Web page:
Publications by authors named "Alexander Reshetnikov"

14 Publications

  • Page 1 of 1

Enzymes of an alternative pathway of glucose metabolism in obligate methanotrophs.

Sci Rep 2021 04 22;11(1):8795. Epub 2021 Apr 22.

Federal Research Center "Pushchino Scientific Center for Biological Research of the Russian Academy of Sciences", G.K. Skryabin Institute of Biochemistry and Physiology of Microorganisms, Russian Academy of Sciences, Pushchino, Moscow Region, Russia, 142290.

Aerobic methanotrophic bacteria utilize methane as a growth substrate but are unable to grow on any sugars. In this study we have shown that two obligate methanotrophs, Methylotuvimicrobium alcaliphilum 20Z and Methylobacter luteus IMV-B-3098, possess functional glucose dehydrogenase (GDH) and gluconate kinase (GntK). The recombinant GDHs from both methanotrophs were homotetrameric and strongly specific for glucose preferring NAD over NADP. GDH from Mtm. alcaliphilum was most active at pH 10 (V = 95 U/mg protein) and demonstrated very high K for glucose (91.8 ± 3.8 mM). GDH from Mb. luteus was most active at pH 8.5 (V = 43 U/mg protein) and had lower K for glucose (16 ± 0.6 mM). The cells of two Mtm. alcaliphilum double mutants with deletions either of the genes encoding GDH and glucokinase (gdh/glk) or of the genes encoding gluconate kinase and glucokinase (gntk/glk) had the lower glycogen level and the higher contents of intracellular glucose and trehalose compared to the wild type strain. The gntk/glk knockout mutant additionally accumulated gluconic acid. These data, along with bioinformatics analysis, demonstrate that glycogen derived free glucose can enter the Entner-Doudoroff pathway or the pentose phosphate cycle in methanotrophs, bypassing glycolysis via the gluconate shunt.
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http://dx.doi.org/10.1038/s41598-021-88202-xDOI Listing
http://www.ncbi.nlm.nih.gov/pmc/articles/PMC8062543PMC
April 2021

Symposium report: emerging threats for human health - impact of socioeconomic and climate change on zooanthroponosis in the Republic of Sakha (Yakutia), Russia.

Int J Circumpolar Health 2020 12;79(1):1715698

Yakut State Agricultural Academy, Yakutsk, Russian Federation.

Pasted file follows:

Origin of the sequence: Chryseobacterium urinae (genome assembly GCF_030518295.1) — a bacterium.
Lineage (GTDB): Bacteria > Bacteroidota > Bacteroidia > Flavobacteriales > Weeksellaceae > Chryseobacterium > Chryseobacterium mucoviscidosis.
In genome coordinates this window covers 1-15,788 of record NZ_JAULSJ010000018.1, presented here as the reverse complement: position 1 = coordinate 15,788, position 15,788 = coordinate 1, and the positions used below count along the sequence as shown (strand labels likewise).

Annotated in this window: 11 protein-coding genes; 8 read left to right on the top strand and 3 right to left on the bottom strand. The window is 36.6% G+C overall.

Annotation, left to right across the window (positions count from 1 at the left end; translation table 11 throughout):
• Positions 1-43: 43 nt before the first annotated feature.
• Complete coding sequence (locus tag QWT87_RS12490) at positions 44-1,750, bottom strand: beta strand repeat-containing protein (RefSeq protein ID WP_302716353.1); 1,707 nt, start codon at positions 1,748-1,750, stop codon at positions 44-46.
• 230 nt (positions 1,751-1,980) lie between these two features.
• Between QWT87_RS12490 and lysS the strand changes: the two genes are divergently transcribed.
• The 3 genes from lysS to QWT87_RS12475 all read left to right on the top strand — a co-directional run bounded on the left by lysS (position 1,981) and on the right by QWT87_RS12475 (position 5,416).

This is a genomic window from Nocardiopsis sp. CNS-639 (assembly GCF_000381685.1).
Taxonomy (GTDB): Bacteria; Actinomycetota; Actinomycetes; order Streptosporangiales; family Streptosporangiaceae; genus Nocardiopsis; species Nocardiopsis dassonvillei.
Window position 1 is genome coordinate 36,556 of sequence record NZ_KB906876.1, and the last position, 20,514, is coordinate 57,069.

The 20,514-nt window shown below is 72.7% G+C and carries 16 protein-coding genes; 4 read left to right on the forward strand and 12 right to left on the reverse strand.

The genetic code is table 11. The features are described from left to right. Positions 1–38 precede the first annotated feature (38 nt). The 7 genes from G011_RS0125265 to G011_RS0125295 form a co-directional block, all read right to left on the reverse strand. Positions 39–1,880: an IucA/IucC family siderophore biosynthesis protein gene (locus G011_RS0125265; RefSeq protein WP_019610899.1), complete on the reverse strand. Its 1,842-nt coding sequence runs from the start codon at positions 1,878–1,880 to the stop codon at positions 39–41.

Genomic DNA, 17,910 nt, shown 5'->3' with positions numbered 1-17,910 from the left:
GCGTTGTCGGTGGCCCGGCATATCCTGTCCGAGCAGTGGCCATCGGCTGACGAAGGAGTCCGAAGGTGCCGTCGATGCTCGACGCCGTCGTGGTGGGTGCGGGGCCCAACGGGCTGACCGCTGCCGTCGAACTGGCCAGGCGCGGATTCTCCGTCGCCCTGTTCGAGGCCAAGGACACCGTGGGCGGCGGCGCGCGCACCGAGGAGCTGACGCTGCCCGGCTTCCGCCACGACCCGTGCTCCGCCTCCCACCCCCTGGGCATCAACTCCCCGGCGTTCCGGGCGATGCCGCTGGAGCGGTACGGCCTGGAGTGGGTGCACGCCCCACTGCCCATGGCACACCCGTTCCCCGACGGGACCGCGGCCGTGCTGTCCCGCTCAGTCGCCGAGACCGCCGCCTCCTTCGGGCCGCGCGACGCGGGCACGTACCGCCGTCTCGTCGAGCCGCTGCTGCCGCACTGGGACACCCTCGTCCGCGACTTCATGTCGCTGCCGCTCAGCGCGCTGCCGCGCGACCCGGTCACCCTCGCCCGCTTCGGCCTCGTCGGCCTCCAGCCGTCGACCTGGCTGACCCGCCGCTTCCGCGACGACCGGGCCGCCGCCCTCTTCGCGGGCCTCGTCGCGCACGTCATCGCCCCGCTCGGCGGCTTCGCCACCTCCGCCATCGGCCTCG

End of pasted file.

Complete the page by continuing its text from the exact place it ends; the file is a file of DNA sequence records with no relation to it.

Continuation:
Population growth, socio-cultural and economic changes as well as technological progress have an immediate impact on the environment and human health in particular. Our steadily rising needs of resources increase the pressure on the environment and narrow down untainted habitats for plants and wild animals. Balance and resilience of ecosystems are further threatened by climate change, as temperature and seasonal shifts increase the pressure for all species to find successful survival strategies. Arctic and subarctic regions are especially vulnerable to climate change, as thawing of permafrost significantly transforms soil structures, vegetation and habitats. With rising temperature, the risk of zoonotic diseases in the Republic of Sakha (Yakutia) has also increased. As vegetation periods prolong and habitats broaden, zoonotic pathogens and their vectors find more favourable living conditions. Moreover, permafrost degradation may expose historic burial grounds and allow for reviving the vectors of deadly infections from the past. To assess the current state of knowledge and emerging risks in the light of the "One Health" concept, a German-Russian Symposium took place on 13 August 2018 in Yakutsk, Russian Federation. This symposium report presents the main findings generated from presentations and discussions.
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http://dx.doi.org/10.1080/22423982.2020.1715698DOI Listing
http://www.ncbi.nlm.nih.gov/pmc/articles/PMC7034492PMC
December 2020

ATP- and Polyphosphate-Dependent Glucokinases from Aerobic Methanotrophs.

Microorganisms 2019 Feb 14;7(2). Epub 2019 Feb 14.

Laboratory of Methylotrophy, G.K. Skryabin Institute of Biochemistry and Physiology of Microorganisms, Russian Academy of Sciences, Federal Research Center "Pushchino Scientific Center for Biological Research of the Russian Academy of Sciences", Pushchino 142290, Russia.

The genes encoding adenosine triphosphate (ATP)- and polyphosphate (polyP)-dependent glucokinases (Glk) were identified in the aerobic obligate methanotroph sp. 12. The recombinant proteins were obtained by the heterologous expression of the genes in . ATP-Glk behaved as a multimeric protein consisting of di-, tri-, tetra-, penta- and hexamers with a subunit molecular mass of 35.5 kDa. ATP-Glk phosphorylated glucose and glucosamine using ATP (100% activity), uridine triphosphate (UTP) (85%) or guanosine triphosphate (GTP) (71%) as a phosphoryl donor and exhibited the highest activity in the presence of 5 mM Mg at pH 7.5 and 65 °C but was fully inactivated after a short-term incubation at this temperature. According to a gel filtration in the presence of polyP, the polyP-dependent Glk was a dimeric protein (2 × 28 kDa). PolyP-Glk phosphorylated glucose, mannose, 2-deoxy-D-glucose, glucosamine and -acetylglucosamine using polyP as the phosphoryl donor but not using nucleoside triphosphates. The values of ATP-Glk for glucose and ATP were about 78 μM, and the values of polyP-Glk for glucose and polyP were 450 and 21 μM, respectively. The genomic analysis of methanotrophs showed that ATP-dependent glucokinase is present in all sequenced methanotrophs, with the exception of the genera and , whereas polyP-Glks were found in all species of the genus and in only. This work presents the first characterization of polyphosphate specific glucokinase in a methanotrophic bacterium.
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http://dx.doi.org/10.3390/microorganisms7020052DOI Listing
http://www.ncbi.nlm.nih.gov/pmc/articles/PMC6406325PMC
February 2019